Title VII of the Civil Rights Act of 1964 is the federal statute that outlaws employment discrimination based on race, color, sex, religion, or national origin. Congress clearly anticipated that Title VII would apply to religious institutions, as employers, because Congress gave religious institutions a partial exemption. (There is a pro-vision in Title VII that the law does not forbid a religious institution from preferring adherents of that religion in employment.) By giving religious institutions a partial exemption, Congress ironically made Title VII applicable to religious institutions.
This partial exemption solves the Catholic Bishop of Chicago problem, but it does not solve the underlying constitutional problem. It has been held that the Free Exercise Clause of the First Amendment bars a Title VII suit by a minister against a church. See Rayburn v. General Conference of Seventh Day Adventists, 772 F.2d 1164,1167-69 (4th Cir. 1985), cert. denied, 478 U.S. 1020 (1986);McClure v. Salvation Army, 460F.2d 553, 558-61 (5th Cir.),cert. denied, 409 U.S. 896(1972). See also Minker v. Baltimore Annual Conference, United Methodist Church, 699F. Supp. 954 (D.D.C. 1988) (Free Exercise Clause bars Age Discrimination in Employment Act suit by minister against church.)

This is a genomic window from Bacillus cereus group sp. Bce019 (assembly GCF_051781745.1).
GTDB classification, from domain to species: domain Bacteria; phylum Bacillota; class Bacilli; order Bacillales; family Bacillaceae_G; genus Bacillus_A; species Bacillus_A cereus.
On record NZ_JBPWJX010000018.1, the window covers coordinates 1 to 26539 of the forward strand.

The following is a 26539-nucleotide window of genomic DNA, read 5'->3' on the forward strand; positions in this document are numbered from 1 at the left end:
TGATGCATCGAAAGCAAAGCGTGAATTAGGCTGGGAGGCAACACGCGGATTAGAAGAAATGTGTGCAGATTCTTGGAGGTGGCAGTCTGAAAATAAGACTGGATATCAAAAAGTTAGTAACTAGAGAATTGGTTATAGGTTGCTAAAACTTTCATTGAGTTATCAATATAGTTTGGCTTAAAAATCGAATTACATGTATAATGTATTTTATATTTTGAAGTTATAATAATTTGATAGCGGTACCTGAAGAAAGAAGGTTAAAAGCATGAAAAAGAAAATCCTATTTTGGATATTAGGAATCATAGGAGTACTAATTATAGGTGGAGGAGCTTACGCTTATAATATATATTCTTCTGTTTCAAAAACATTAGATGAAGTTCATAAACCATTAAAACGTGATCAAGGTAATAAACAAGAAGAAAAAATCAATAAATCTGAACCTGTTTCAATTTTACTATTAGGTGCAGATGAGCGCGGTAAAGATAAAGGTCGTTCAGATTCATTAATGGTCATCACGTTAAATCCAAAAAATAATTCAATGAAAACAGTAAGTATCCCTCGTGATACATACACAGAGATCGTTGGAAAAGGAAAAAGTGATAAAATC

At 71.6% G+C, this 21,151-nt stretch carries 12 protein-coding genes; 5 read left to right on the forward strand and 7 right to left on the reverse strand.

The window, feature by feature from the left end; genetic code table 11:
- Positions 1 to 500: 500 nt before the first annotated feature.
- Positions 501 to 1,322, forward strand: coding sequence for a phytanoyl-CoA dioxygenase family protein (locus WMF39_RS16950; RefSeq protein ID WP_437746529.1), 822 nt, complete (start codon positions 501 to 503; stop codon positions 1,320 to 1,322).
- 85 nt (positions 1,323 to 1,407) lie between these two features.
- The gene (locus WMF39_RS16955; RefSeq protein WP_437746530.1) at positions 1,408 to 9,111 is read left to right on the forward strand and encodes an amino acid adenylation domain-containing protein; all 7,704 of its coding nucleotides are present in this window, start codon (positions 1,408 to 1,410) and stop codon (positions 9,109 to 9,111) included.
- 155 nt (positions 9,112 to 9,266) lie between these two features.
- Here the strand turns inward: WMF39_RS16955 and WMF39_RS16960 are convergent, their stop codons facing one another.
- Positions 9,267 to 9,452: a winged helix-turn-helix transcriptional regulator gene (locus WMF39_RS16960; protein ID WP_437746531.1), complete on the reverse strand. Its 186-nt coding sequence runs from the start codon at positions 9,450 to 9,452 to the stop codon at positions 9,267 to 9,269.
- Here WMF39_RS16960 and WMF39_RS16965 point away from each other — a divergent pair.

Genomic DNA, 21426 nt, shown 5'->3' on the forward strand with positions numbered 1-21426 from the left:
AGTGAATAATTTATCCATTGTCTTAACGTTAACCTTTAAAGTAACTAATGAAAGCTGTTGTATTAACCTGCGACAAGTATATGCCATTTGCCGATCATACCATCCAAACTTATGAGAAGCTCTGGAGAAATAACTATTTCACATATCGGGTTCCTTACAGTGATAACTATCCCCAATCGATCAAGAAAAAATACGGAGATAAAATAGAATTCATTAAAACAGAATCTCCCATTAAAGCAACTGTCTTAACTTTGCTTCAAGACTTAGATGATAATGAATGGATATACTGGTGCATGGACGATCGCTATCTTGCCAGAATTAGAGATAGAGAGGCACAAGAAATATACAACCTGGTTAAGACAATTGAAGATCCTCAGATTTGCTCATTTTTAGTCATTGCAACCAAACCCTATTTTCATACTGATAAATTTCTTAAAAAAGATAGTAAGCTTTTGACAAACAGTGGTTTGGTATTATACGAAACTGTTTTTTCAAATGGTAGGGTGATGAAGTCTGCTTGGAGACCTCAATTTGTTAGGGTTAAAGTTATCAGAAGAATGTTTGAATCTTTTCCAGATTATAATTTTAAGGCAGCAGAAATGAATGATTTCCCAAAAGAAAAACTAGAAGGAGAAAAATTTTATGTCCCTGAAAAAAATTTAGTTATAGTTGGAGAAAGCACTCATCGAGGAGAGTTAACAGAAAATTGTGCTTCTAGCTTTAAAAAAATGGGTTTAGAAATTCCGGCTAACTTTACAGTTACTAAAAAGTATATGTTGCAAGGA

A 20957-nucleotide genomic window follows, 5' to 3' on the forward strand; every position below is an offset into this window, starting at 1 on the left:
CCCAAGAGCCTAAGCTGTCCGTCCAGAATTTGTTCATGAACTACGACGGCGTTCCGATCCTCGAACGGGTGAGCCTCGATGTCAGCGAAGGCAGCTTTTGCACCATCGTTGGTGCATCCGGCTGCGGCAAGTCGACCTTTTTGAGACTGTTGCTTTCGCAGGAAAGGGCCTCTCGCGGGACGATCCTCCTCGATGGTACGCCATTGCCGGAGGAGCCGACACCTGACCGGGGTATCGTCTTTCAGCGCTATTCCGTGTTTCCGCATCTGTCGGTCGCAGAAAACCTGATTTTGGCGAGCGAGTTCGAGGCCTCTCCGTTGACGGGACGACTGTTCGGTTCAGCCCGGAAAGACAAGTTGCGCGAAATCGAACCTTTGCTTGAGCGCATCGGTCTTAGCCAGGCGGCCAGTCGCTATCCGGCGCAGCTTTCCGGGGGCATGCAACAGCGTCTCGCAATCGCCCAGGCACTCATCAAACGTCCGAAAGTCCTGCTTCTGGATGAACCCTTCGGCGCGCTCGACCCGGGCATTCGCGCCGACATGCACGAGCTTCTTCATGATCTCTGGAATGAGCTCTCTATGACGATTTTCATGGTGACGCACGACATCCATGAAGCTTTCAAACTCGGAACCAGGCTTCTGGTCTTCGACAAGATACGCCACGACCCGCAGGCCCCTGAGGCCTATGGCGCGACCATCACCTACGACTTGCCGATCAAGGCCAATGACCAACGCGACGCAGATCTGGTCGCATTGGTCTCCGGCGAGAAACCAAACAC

Congress could amend USERRA to make it apply explicitly to churches and other religious institutions, as employ-ers. Such an amendment would help Reservists and National Guard members who are employed by churches as secretaries, janitors, etc. Such an amendment would not help Reservists and National Guardmembers who are employed as ordained ministers. There is simply no way to reach folks like that, without running afoul of the Free Exercise Clause of the First Amendment. Of course, the church might respond to non-judicial remedies-like members withholding contributions so long as the church leadership refuses to reinstate the veteran returning from Iraq.
This issue began to come up more frequently shortly after September 11, 2001. Altogether, I have heard from more than 50 Reserve Component chaplains who have lost their jobs because of mobilization and who have no remedy. Up to this point, I have not written about this issue in the Law Review column because I did not want to tip off these religious employers that when push comes to shove they really do not have to worry about USERRA enforcement. I decided to write the article now because the major denominations have become well aware of Catholic Bishop of Chicago. I want to get the word out to Reserve Component chaplains, most of whom work for religious institutions, so they realize that they do not have enforceable USERRA rights, and should plan accordingly.
* Military title shown for purposes of identification only. The views expressed are the personal views of the author, and not necessarily the views of the Departments of the Navy or Defense, or the U.S. government.
The best way to reach Captain Wright is by e-mail, at email@example.com.